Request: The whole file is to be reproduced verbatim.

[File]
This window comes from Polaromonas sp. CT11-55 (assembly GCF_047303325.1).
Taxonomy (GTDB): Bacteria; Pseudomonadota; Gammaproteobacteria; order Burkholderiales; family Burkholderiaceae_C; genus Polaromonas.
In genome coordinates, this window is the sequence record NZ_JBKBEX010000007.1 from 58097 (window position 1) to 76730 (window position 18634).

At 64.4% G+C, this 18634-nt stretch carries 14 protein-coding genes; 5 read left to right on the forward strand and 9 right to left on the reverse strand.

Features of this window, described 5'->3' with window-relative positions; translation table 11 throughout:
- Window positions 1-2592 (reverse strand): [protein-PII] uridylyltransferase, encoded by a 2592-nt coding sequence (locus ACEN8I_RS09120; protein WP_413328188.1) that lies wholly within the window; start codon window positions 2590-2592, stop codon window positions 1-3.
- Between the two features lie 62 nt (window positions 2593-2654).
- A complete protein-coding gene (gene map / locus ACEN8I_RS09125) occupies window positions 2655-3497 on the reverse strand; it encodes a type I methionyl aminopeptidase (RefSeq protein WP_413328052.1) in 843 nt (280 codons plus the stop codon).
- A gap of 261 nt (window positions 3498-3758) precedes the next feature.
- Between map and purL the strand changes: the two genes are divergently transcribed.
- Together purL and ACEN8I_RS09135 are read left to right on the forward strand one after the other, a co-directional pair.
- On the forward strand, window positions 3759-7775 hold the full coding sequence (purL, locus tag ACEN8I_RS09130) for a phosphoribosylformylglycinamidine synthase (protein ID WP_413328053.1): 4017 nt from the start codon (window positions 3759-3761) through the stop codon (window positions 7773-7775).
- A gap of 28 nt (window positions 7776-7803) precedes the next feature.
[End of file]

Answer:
This window comes from Polaromonas sp. CT11-55 (assembly GCF_047303325.1).
Taxonomy (GTDB): Bacteria; Pseudomonadota; Gammaproteobacteria; order Burkholderiales; family Burkholderiaceae_C; genus Polaromonas.
In genome coordinates, this window is the sequence record NZ_JBKBEX010000007.1 from 58097 (window position 1) to 76730 (window position 18634).

At 64.4% G+C, this 18634-nt stretch carries 14 protein-coding genes; 5 read left to right on the forward strand and 9 right to left on the reverse strand.

Features of this window, described 5'->3' with window-relative positions; translation table 11 throughout:
- Window positions 1-2592 (reverse strand): [protein-PII] uridylyltransferase, encoded by a 2592-nt coding sequence (locus ACEN8I_RS09120; protein WP_413328188.1) that lies wholly within the window; start codon window positions 2590-2592, stop codon window positions 1-3.
- Between the two features lie 62 nt (window positions 2593-2654).
- A complete protein-coding gene (gene map / locus ACEN8I_RS09125) occupies window positions 2655-3497 on the reverse strand; it encodes a type I methionyl aminopeptidase (RefSeq protein WP_413328052.1) in 843 nt (280 codons plus the stop codon).
- A gap of 261 nt (window positions 3498-3758) precedes the next feature.
- Between map and purL the strand changes: the two genes are divergently transcribed.
- Together purL and ACEN8I_RS09135 are read left to right on the forward strand one after the other, a co-directional pair.
- On the forward strand, window positions 3759-7775 hold the full coding sequence (purL, locus tag ACEN8I_RS09130) for a phosphoribosylformylglycinamidine synthase (protein ID WP_413328053.1): 4017 nt from the start codon (window positions 3759-3761) through the stop codon (window positions 7773-7775).
- A gap of 28 nt (window positions 7776-7803) precedes the next feature.